Maps, mugs, totes, and more!

How cool is this? We just discovered that Our favorite hand painted Mississippi River maps can now be purchased online as tote bags, wood signs, T-shirts, coffee mugs, yoga mats and more! Click image below to purchase our coffee mug for yourself or as a gift!

Driftless Mapon your coffee mug!

Driftless Region Map on your coffee mug!  $14 at FineartAmerica.com Click image to choose your favorite mug!

Click this link to search ALL LIFESTYLE PRODUCTS, each with your favorite hand painted Mississippi River map!  Choose your map, your product or gift options, sizes, colors, orientation and more. Choose from stretched canvas to throw pillows to T-shirts

3247E883-8CB0-439B-980A-B2CDA812802FDon’t see your favorite map in our product catalog?? Call 888.255.7726 and we will help you find it, or get it posted for you! Looking to license an image for your commercial product? YES, we do that!

We Explore a Pearl Button Factory sealed in 1956. Come Visit!

Kari Anderson (karipearls.com) recently shared this story of her visit to a fascinating Pearl Button factory which once operated in Muscatine, Iowa! Thank you, Kari!!

Muscatine once had the title of  “Pearl Button Capital of the World!” and this pearl button factory is actually a time capsule of that long-past era. In 1956 the owners said the last good byes to their employees and locked the door!

With flashlights in hand, Kari climbed the dark stairways. At least 2 floors of the Schmarje building were dedicated to the Ronda Button Company and the Schmarje family had the foresight to leave this factory basically untouched for over 60 years – what a blessing! for those of us interested in this local history.

At least 2 floors of the Schmarje building were dedicated to the Ronda Button Company. The Schmarje family had the foresight to leave this factory basically untouched for over 60 years – what a blessing! for those of us interested in this local history.

Button Cutter

These machines zipped through tons of shells, cutting blanks for buttons. Muscatine also has a local pearl button museum which has a movie visitors can watch showing workers quickly slipping shells into shell cutters so blanks can be cut out from them. (It looked dangerous…)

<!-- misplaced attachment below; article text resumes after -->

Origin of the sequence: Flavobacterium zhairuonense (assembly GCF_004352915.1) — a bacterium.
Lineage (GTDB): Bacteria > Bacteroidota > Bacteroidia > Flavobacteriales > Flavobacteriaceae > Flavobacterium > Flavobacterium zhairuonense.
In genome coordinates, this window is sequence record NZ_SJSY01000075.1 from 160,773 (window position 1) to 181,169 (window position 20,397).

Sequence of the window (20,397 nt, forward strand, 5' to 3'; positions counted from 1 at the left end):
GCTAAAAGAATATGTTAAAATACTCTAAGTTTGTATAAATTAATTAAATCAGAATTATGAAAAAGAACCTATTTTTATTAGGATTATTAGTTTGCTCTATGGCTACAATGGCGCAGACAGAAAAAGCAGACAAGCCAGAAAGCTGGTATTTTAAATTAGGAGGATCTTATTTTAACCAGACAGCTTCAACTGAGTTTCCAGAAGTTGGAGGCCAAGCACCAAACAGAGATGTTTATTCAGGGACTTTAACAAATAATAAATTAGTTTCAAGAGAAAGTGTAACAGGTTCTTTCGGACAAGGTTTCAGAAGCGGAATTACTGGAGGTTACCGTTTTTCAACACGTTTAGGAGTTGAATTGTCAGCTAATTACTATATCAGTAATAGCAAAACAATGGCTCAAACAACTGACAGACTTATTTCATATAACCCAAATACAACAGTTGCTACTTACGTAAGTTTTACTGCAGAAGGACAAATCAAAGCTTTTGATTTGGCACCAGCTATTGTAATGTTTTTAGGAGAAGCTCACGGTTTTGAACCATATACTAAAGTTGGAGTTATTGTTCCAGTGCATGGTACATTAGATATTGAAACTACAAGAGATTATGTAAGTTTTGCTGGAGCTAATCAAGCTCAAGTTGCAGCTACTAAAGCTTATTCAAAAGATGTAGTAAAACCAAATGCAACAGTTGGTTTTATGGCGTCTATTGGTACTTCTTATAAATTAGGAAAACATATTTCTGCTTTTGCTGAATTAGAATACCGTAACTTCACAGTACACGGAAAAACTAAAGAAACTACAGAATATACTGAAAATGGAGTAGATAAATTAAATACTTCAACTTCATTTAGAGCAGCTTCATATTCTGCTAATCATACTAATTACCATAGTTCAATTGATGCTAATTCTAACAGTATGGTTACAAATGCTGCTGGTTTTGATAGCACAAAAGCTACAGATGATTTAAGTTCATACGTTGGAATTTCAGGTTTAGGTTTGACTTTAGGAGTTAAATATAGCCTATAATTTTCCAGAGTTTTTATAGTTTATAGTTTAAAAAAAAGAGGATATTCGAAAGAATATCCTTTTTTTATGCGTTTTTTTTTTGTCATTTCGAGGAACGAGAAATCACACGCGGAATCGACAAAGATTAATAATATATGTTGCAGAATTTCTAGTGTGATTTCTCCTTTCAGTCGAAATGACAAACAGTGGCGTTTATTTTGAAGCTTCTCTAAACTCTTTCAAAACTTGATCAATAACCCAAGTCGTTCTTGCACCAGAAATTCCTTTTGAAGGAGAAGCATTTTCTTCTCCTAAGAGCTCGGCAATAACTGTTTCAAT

The new type of button cutting machine, featuring a carbide-toothed saw operating on a vertical shaft enabled workers at the Ronda Button plant to produce top grade blanks at a faster rate than was possible by older methods.

The local pearl button museum has a movie visitors can watch showing workers quickly slipping shells into these cutters so blanks can be cut out from them. (It looked dangerous…)

I saw how shells would arrive at the plant by the tons in burlap sacks.


Button Blanks
Shells would come not only from the Mississippi River, across the street, but from lots of sources including the Minnesota, Arkansas, White and Tennessee Rivers.


Machines Lined the Walls
There were old burlap sacks bursting their seams with buttons blanks that never made it to the finishing factories…but lay here as a reminder to all of us of the immense work and effort that went into making buttons for our shirts and skirts.


Finished “Pearl” Buttons made in Muscatine
I hope you enjoyed the little mini tour of our local time capsule.

Here I am sharing for Pechkucha Night at our local museum about my pearling adventures.


Me speaking at Muscatine Button Museum “Around the World in 80 Carats!”
An interesting bit of trivia: guess who at one time stayed here in Muscatine, IA?

The current president of China, Xi Jinping! As a young man he was an exchange student here. His presence here in Muscatine, has developed a unique relationship between Iowa and China. Our former governor, Branstad, is now the ambassador to China.

God bless,

Kari

 

Sunday Birding Observations

Greeted Sunday by getting up early to enjoy the valley!

Watched a “V” of geese go by… learned from birders yesterday that about this time Canada geese begin to flock up and continue to migrate northward. These are the geese that have not fledged any young this spring. Birders call it the “molt migration” as the geese will now begin to molt their breeding feathers. Preceded by weeks of loud honking as they begin to gather up. Usually occurs about June 1.  The geese with hatchlings are now quite silent in order to protect the young.

We were stunned to see a pair of TRUMPETER swans fly along our hillside at almost eye level off the deck this a.m.  Did they spend the night on the neighbors pond? Are they there now? That is a FIRST for the valley, I think.
Listened to wood thrush singing almost constantly through the morning, with their melodic “eolay”.  Two, at least, calling back and forth between the two sides of our hill.  We did hear them last year a few times, but they seem to have staked out our farm as territory this year.
Summer has settled in this weekend! Enjoy an outdoorsy holiday, friends!

Ibis and Other Birding Oddities This Spring

Dan Jackson, who probably hears and sees every bird to pass through the Coulee Region has a reported several oddities of interest. Most recently (about May 16) he reported seeing this “white-faced ibis!!”  His comments follow: